Tag Archives: India

Slam Bang Oh Please Shut Up

No please don’t get me wrong. I have no sadistic traits, at least  they have not been discovered yet. But today I was actually enjoying the discomfort of Dilshan and company. Too bad that it had to be abandoned mid way.  But I will get to that a bit later.

Frankly I did not enjoy the current India-Sri Lanka series at all. The bat dominated a bit too much and it was not bowler’s fault at all. The pitches were so very placid and the boundaries so very short. I absolutely cringed every time Arun Lal said “That’s a monstrous hit” when it actually landed only 73 meters away. Also I can bet Dilshan would not be playing that scoop on a Perth or Durban track.

Here is what Harsha Bhogle has to say on Rajkot’s match

Rajkot was a cricket occasion, not a cricket match. It was a spectacle, not a contest. It wasn’t good for cricket.

He further says

The ball was rendered incapable of throwing up a challenge. At the heart of cricket’s magic, the reason all of us are so enamoured by it, is the fact that every ball is a contest. The bowler conceives the challenge, sets his line, his length, his movement, the placement of fielders, and presents it to the batsman, who must then unravel it and respond.

And then there is another challenge. It is relentless and it must be that way. The moment the delivery of the ball to a batsman is no longer a challenge, the contest ceases. It is no longer cricket. Or maybe it would be to the same extent that boxing would remain a sport if each boxer is allowed three minutes at a punching bag and the winner determined by who hits the bag better.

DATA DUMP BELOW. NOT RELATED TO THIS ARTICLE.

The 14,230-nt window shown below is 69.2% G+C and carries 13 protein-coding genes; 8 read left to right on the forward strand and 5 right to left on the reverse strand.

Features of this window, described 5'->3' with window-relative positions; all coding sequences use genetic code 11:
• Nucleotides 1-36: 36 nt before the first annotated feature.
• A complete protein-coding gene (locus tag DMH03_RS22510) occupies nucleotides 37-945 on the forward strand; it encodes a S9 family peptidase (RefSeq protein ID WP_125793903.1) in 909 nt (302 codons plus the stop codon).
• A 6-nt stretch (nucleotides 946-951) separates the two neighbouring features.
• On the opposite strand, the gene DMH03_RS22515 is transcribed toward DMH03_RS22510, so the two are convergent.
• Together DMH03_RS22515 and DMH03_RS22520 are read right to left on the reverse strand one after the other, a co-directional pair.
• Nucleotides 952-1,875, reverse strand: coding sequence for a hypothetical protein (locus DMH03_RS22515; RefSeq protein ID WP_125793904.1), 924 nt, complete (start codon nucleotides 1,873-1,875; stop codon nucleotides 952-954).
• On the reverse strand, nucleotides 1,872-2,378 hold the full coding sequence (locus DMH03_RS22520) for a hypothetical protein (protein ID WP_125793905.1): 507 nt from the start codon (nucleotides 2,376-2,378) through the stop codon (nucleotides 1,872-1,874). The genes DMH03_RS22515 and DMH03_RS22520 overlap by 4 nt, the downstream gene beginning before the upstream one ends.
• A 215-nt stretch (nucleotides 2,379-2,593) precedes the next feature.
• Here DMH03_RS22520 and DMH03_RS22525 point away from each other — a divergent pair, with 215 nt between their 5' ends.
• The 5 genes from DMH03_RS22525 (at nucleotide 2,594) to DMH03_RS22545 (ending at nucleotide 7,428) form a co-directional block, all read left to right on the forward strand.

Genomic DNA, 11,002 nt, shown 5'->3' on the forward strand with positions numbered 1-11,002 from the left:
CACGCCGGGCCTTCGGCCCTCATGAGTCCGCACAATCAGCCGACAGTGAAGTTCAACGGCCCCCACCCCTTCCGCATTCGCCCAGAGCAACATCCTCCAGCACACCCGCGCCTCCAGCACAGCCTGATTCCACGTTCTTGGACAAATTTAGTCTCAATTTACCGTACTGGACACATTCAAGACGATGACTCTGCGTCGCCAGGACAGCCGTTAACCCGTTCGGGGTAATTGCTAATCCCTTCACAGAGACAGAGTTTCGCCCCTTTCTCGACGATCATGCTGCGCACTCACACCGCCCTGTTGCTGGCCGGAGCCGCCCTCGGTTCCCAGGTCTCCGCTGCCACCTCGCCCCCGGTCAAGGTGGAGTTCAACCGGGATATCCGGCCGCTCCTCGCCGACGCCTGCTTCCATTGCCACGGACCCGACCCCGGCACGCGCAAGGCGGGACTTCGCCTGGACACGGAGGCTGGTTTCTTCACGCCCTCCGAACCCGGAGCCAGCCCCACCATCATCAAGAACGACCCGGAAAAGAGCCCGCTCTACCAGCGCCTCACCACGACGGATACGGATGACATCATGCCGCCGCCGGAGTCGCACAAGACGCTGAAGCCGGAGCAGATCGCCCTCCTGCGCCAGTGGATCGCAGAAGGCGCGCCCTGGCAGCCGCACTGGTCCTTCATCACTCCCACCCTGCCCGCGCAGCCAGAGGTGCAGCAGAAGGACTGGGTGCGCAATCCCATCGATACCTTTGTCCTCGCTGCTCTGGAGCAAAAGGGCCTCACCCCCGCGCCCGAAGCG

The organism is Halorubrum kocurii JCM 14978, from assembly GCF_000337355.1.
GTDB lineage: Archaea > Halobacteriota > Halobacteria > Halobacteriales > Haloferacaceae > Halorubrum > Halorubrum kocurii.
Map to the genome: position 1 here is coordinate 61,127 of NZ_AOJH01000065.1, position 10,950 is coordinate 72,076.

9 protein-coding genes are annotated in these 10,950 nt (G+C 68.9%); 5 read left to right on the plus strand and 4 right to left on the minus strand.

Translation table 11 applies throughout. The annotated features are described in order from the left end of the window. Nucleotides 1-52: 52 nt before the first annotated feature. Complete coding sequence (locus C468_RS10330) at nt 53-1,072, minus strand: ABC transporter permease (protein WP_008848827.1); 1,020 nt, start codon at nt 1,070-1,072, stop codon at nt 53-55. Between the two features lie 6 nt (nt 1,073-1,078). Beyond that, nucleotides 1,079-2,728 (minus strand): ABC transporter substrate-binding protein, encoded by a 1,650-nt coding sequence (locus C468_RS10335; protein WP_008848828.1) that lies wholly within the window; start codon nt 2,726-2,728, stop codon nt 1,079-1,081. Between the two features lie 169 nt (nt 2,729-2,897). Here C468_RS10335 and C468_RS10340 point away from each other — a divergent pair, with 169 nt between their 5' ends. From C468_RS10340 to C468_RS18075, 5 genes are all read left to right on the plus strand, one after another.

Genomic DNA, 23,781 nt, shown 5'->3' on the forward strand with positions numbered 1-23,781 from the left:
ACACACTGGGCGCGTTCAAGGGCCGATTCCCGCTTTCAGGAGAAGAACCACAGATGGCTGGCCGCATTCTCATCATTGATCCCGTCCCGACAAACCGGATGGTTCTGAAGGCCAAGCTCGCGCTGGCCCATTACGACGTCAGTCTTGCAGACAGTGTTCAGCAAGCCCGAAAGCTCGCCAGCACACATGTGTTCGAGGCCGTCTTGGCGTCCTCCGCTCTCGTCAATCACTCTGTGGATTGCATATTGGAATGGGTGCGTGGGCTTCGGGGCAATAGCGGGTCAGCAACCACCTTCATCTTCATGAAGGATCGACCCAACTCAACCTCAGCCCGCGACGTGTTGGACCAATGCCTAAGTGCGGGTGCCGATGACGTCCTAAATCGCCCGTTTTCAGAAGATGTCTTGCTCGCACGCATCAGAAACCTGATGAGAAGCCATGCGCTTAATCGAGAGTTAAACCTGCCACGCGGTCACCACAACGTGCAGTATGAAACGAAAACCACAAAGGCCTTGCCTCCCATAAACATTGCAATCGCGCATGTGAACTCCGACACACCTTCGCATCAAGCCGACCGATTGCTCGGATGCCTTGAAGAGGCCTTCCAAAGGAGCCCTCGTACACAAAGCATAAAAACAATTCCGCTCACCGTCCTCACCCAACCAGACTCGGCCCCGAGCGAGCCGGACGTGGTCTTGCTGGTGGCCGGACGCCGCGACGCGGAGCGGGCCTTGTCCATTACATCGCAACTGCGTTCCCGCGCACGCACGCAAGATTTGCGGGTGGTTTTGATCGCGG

Many cheered, as they might have in ancient Rome when Christians were thrown to the lions. The hitting of a boundary was no longer an event, no longer a victory for the bat over the ball. It was routine, almost par for the course. Was the bowler thinking of getting a batsman out or was he fearing where he was going to be hit? Was there a sigh of relief at a dot ball? Did submission accompany a bowler back to his mark in place of aggression.

This brings us back to today’s game.  Of course the pitch had variable bounce. A few went to the keeper on second bounce and a few leapt up from length in the same over. But didn’t batsmen play on uncovered pitches earlier without the protective armour. Also suppose, just suppose,  had the bounce been consistent with pronounced movement of the seam, would Arun Lal, Ravi Shastri and even the venerable Sunil Gavaskar called this a good pitch? I doubt. Because now the definition of a good pitch is when the batsman can just plonk his foot and hit through the line without caring for line and length.

I wonder would we see bowling machines instead of bowlers in the team in the future because pretty soon no body would want to be a bowler.


Being a Robin.